Blackberry Strawberry Jam

blackberry strawberry jam recipe

One way to keep experiments safe in the fridge

I’ve been thinking about wild blackberry jam. There’s nothing at all wrong with a basic approach: combining blackberries with sugar and lemon juice and cooking the mixture until it sets. You don’t need to add pectin, you can keep the volume of sugar relatively low,  and you’ll get a fine result. (You can find some examples of this simple process in other posts on this blog: Blackberry Chambord Jam, Boysenberry Jam, and Tayberry Jam.) But blackberries have been bugging me, anyway.

They’re one of my favorite fruits, a summertime sine qua non. That means I want to love the jam as much as I love the blackberries themselves — but I don’t, quite. When I imagine wild blackberry jam, I want it to be luscious and soft, even though it still has some seeds. (I usually remove about half of them.) But the reality is usually a jam that’s a lot firmer and much more dry than my dream jam should be.

One way to change the texture of the jam would be to significantly increase the amount of sugar in the recipe, but I tried that and really couldn’t stand it. I decided to find out whether strawberries would work to smooth and plump up the texture, and I do like how it turned out. This jam is mostly blackberry, and it tastes that way, but the strawberries work a little bit of magic in the jar, enriching the flavor and easing the gritty tendencies of those wild California fruits.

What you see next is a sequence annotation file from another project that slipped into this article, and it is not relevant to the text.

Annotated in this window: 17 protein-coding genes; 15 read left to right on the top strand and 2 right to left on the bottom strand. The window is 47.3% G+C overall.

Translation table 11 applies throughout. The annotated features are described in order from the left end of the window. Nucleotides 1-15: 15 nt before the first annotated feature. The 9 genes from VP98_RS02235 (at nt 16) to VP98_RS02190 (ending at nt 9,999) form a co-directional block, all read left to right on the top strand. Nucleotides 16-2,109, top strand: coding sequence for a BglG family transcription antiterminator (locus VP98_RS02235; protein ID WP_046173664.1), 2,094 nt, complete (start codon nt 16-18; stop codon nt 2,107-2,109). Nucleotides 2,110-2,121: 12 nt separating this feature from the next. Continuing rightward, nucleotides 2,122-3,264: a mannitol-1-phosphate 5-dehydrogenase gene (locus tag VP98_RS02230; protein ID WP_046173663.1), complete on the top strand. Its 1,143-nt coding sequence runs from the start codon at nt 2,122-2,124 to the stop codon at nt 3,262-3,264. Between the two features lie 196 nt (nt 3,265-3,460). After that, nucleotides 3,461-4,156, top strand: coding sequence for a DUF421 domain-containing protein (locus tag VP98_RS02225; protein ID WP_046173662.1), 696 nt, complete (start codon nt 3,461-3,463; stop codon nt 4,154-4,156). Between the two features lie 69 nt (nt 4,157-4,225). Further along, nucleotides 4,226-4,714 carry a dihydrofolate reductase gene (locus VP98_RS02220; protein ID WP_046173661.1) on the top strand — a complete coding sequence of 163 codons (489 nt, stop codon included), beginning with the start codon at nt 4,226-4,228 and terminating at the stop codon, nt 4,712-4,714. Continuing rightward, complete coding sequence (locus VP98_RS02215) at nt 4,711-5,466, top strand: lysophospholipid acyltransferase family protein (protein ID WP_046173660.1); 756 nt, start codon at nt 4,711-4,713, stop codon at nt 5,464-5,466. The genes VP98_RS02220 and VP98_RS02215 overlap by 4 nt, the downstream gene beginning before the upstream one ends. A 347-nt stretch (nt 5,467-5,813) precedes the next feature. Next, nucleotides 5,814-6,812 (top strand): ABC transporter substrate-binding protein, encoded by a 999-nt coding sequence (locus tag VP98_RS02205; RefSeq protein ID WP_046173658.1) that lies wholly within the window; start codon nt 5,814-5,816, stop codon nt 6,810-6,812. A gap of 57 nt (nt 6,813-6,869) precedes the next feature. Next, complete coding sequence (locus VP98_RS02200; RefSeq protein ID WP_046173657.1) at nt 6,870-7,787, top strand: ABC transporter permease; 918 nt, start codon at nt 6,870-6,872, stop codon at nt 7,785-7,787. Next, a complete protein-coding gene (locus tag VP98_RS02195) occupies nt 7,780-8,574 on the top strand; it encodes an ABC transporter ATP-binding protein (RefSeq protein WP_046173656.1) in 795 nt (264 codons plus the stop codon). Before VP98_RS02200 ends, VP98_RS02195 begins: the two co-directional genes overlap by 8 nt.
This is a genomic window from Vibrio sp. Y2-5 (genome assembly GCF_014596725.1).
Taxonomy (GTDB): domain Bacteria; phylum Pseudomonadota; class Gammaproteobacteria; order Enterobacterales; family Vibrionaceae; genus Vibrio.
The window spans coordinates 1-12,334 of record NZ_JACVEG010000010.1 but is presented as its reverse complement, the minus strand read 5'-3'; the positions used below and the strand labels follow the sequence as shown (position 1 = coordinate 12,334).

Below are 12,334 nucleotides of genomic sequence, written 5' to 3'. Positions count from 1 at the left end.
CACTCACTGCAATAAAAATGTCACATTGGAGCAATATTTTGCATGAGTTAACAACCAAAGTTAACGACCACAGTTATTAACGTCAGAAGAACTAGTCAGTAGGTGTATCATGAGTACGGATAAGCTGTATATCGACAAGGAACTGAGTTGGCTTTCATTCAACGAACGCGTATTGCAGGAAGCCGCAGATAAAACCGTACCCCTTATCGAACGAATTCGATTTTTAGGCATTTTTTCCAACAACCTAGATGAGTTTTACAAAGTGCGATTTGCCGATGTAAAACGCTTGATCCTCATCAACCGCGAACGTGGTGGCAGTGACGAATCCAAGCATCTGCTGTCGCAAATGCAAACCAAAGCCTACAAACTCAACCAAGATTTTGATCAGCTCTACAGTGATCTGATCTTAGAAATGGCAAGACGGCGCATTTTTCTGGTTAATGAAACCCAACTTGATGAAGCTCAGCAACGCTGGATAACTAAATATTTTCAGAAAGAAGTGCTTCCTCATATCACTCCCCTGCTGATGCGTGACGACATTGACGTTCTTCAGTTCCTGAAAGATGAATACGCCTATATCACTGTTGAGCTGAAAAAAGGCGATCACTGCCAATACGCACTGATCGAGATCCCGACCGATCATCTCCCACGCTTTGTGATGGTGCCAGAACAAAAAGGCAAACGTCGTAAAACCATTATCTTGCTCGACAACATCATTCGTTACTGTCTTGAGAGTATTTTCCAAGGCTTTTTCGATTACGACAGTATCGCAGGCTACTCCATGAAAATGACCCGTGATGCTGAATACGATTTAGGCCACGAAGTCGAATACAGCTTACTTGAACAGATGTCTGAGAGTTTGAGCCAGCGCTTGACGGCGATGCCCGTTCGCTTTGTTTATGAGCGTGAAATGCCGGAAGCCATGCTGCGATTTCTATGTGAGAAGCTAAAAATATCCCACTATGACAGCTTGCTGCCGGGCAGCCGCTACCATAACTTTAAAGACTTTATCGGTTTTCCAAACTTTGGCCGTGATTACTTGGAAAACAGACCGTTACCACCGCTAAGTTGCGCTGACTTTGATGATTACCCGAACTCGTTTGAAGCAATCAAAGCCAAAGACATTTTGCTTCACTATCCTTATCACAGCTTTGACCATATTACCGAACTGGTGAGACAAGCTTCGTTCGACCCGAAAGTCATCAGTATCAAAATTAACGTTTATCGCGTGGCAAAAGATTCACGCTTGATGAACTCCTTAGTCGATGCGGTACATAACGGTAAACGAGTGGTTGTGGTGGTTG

Join me in the experiment, if it appeals to you . . .

blackberry strawberry jam recipe

Green light!

Blackberry Strawberry Jam

3 pounds wild blackberries
1 pound strawberries
2.5 pounds sugar
4 tablespoons lemon juice

1. Sterilize your jars and put 5 teaspoons on a plate in the freezer, to test your jam for doneness later.

2. Carefully pick over the blackberries, removing any stray thorns or brambly bits. Rinse them only if necessary — that is, only if they’ve been sprayed or subject to vehicle exhaust. (Better to pick them in an unmolested spot far from the road.)

3. Rinse, hull, and roughly chop the strawberries (unless they are small to begin with, in which case you can leave them whole)

4. Combine the berries, sugar, and lemon juice in a large glass or ceramic bowl, cover tightly, and let rest in the refrigerator for up to 24 hours. (By allowing the fruit to macerate in this way, you’re creating a flavorful, pectin-rich juice while at the same time allowing the sugar to initiate the preserving process. It’s much better than letting those berries sit on their own in the fridge.)